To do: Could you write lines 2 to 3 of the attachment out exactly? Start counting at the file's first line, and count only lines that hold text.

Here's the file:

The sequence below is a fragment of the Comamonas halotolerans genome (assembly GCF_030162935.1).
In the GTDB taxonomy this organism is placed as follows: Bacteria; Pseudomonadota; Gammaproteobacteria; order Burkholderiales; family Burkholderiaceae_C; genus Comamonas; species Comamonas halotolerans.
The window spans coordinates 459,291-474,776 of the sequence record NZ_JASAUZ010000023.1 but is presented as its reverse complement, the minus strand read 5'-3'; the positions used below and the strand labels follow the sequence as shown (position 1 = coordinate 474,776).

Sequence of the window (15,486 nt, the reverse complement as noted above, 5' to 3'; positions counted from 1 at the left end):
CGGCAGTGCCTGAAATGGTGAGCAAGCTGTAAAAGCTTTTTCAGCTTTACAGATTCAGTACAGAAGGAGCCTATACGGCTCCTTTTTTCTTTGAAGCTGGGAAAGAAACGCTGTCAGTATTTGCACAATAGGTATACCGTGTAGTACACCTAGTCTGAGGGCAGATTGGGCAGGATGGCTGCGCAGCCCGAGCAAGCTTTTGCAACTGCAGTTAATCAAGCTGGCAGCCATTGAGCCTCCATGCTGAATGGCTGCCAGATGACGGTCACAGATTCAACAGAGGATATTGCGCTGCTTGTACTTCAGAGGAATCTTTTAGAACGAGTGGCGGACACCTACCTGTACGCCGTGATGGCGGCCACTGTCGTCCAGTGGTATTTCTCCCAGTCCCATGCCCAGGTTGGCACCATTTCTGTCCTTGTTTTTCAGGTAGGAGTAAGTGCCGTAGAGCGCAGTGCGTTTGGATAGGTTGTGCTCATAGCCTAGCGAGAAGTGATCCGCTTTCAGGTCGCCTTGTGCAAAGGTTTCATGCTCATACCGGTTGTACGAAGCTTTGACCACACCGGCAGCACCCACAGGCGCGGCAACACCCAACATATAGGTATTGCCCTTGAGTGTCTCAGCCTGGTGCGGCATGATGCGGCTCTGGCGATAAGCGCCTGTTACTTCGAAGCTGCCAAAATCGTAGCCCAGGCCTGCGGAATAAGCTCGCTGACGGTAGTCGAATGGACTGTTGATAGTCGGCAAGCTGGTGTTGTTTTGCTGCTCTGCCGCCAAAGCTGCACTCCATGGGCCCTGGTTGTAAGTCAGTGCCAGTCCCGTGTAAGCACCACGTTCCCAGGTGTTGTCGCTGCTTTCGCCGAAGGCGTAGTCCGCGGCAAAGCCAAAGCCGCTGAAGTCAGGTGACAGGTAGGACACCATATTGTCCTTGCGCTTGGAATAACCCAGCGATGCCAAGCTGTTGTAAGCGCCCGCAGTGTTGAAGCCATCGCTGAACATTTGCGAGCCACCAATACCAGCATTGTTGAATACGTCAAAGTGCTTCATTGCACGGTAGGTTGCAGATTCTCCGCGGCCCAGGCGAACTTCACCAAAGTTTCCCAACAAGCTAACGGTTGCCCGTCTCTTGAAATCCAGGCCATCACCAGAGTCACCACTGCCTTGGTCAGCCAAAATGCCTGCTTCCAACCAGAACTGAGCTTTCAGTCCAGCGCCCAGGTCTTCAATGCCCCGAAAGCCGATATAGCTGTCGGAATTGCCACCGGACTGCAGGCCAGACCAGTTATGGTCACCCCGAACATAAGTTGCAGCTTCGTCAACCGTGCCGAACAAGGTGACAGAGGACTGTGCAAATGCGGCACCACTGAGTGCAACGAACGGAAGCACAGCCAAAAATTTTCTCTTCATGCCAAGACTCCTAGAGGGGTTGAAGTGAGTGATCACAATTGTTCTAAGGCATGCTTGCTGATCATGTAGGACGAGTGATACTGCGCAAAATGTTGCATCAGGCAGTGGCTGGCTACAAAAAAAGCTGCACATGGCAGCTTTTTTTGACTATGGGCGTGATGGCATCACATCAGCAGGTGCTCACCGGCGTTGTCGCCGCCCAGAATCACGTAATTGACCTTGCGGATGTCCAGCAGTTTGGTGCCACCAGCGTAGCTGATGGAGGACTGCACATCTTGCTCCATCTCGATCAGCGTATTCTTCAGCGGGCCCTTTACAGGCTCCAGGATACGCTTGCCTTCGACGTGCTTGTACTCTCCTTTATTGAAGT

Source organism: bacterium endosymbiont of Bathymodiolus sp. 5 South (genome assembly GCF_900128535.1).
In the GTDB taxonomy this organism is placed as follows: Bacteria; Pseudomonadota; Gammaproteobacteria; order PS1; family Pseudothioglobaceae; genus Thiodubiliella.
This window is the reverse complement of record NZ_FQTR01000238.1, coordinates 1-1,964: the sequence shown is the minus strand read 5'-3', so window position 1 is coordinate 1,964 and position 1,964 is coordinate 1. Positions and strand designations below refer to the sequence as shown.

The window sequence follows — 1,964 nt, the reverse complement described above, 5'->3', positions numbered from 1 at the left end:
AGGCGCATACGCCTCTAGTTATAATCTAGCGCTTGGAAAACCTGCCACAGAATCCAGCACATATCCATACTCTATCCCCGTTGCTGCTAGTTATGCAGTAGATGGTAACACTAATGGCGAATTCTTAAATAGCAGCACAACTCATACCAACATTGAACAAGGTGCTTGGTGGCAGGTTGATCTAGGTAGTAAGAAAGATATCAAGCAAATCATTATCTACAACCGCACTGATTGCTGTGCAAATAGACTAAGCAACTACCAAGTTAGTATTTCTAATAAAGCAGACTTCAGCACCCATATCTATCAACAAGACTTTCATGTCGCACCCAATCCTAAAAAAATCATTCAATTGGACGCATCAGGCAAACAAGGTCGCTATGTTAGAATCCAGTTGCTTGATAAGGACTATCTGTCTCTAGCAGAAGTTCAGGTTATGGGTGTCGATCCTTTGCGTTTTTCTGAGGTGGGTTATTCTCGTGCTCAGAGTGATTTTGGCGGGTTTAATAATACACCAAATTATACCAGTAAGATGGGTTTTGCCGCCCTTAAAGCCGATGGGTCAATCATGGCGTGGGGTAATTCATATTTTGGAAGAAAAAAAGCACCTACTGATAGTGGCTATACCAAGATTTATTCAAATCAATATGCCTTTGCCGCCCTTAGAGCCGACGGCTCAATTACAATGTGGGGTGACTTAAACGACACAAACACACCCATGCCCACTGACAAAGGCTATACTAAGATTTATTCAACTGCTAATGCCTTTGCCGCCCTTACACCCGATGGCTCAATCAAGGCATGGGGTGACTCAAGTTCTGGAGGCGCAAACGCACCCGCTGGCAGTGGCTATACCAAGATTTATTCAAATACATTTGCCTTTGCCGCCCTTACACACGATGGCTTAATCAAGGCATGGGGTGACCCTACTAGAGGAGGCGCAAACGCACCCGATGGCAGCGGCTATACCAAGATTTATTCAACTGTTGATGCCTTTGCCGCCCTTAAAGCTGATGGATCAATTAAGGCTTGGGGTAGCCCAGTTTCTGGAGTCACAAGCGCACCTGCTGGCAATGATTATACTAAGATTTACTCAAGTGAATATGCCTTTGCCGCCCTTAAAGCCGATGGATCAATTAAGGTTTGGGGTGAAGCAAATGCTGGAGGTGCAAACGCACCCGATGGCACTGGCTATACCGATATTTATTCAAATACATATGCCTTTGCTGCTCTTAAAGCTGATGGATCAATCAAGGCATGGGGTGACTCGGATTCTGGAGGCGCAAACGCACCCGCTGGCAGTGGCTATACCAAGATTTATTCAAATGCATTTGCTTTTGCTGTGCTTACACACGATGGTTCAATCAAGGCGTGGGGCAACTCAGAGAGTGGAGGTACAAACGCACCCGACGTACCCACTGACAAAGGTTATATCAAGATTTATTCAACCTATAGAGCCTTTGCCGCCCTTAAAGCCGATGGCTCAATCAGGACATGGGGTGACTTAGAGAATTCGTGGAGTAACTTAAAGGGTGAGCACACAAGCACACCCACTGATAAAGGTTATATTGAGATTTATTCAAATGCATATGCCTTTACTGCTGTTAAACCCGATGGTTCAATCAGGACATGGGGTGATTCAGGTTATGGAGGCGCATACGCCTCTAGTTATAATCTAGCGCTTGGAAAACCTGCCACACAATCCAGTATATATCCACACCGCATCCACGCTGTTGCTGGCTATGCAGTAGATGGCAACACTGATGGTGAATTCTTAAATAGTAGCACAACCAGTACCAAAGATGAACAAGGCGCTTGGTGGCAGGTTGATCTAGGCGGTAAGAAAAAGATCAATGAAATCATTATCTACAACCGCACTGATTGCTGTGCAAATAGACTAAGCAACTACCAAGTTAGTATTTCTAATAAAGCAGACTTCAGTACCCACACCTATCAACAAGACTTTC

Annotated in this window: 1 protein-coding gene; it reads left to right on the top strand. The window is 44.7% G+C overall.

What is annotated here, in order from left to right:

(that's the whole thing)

In the GTDB taxonomy this organism is placed as follows: Bacteria; Pseudomonadota; Gammaproteobacteria; order Burkholderiales; family Burkholderiaceae_C; genus Comamonas; species Comamonas halotolerans.
The window spans coordinates 459,291-474,776 of the sequence record NZ_JASAUZ010000023.1 but is presented as its reverse complement, the minus strand read 5'-3'; the positions used below and the strand labels follow the sequence as shown (position 1 = coordinate 474,776).